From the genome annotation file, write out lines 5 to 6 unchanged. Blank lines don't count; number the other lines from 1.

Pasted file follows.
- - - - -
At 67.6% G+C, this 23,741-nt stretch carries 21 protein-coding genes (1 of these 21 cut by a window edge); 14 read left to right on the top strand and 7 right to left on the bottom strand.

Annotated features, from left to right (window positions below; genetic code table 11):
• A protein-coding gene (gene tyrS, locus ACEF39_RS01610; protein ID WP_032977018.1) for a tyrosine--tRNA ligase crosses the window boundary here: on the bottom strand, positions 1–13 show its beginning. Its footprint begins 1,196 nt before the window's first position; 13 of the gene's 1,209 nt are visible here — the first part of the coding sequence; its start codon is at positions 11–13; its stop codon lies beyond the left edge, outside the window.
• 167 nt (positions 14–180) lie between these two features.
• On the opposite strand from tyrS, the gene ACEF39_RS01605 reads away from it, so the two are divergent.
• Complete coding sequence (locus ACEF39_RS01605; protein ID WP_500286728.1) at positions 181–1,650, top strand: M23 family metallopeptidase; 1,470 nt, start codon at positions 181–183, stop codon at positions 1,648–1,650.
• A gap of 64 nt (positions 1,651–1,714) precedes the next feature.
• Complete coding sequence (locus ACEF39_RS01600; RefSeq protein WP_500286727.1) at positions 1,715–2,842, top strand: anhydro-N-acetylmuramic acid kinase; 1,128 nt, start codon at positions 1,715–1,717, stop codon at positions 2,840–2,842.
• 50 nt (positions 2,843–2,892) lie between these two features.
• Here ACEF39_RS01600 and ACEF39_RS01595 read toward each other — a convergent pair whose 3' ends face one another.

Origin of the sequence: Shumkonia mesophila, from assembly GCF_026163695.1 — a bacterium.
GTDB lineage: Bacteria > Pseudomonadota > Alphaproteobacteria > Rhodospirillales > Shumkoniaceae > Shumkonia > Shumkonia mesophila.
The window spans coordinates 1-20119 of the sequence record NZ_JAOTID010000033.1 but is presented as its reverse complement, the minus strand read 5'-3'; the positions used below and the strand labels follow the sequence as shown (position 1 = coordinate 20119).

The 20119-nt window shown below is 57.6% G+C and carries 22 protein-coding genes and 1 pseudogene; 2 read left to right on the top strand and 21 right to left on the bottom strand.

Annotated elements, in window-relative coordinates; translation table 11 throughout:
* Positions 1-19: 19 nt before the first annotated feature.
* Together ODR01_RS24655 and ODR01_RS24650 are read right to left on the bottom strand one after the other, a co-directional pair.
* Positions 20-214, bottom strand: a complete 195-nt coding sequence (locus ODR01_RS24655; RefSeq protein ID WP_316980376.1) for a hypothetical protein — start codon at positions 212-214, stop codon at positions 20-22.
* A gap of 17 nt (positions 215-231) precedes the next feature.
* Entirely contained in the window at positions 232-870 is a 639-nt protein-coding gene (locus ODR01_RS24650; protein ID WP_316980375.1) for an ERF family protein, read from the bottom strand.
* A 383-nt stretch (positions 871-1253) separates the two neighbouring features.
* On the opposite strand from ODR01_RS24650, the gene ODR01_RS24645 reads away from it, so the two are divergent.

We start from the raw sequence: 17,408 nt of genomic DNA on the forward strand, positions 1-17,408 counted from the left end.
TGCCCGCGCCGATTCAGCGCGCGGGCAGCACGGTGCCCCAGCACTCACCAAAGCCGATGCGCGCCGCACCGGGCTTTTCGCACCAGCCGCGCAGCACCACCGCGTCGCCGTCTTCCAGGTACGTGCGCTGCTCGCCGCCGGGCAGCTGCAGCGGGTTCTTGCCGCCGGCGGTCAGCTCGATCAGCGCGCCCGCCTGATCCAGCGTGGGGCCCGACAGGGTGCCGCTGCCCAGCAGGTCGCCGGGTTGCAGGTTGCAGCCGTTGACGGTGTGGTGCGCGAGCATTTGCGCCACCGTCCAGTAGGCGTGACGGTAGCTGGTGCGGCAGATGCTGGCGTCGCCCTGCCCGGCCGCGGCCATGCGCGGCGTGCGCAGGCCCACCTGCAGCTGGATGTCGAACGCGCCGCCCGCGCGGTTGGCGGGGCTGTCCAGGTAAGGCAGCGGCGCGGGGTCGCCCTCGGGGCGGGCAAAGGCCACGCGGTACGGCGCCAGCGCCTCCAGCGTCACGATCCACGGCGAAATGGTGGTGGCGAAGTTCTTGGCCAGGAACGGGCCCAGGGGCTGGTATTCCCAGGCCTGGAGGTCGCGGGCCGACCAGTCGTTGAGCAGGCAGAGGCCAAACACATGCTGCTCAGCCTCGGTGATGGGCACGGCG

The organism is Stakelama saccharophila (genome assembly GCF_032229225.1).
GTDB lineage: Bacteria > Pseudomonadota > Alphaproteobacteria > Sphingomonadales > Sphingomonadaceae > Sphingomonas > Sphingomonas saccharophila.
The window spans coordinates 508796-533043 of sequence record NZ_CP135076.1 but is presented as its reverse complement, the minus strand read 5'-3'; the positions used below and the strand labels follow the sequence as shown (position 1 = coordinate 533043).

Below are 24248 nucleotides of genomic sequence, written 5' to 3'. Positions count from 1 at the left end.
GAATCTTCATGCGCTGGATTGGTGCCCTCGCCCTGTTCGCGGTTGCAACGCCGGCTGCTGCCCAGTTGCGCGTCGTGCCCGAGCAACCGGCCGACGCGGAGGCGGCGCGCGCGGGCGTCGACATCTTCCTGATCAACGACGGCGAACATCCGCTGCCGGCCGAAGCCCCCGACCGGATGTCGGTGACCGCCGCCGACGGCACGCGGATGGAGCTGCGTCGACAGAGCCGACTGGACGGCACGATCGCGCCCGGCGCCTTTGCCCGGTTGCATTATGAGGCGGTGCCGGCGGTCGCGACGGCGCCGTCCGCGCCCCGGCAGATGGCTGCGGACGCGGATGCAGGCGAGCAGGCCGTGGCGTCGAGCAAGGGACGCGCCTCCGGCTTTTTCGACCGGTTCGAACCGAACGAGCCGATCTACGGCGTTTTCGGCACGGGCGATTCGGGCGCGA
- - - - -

• On the opposite strand from tyrS, the gene ACEF39_RS01605 reads away from it, so the two are divergent.
• Complete coding sequence (locus ACEF39_RS01605; protein ID WP_500286728.1) at positions 181–1,650, top strand: M23 family metallopeptidase; 1,470 nt, start codon at positions 181–183, stop codon at positions 1,648–1,650.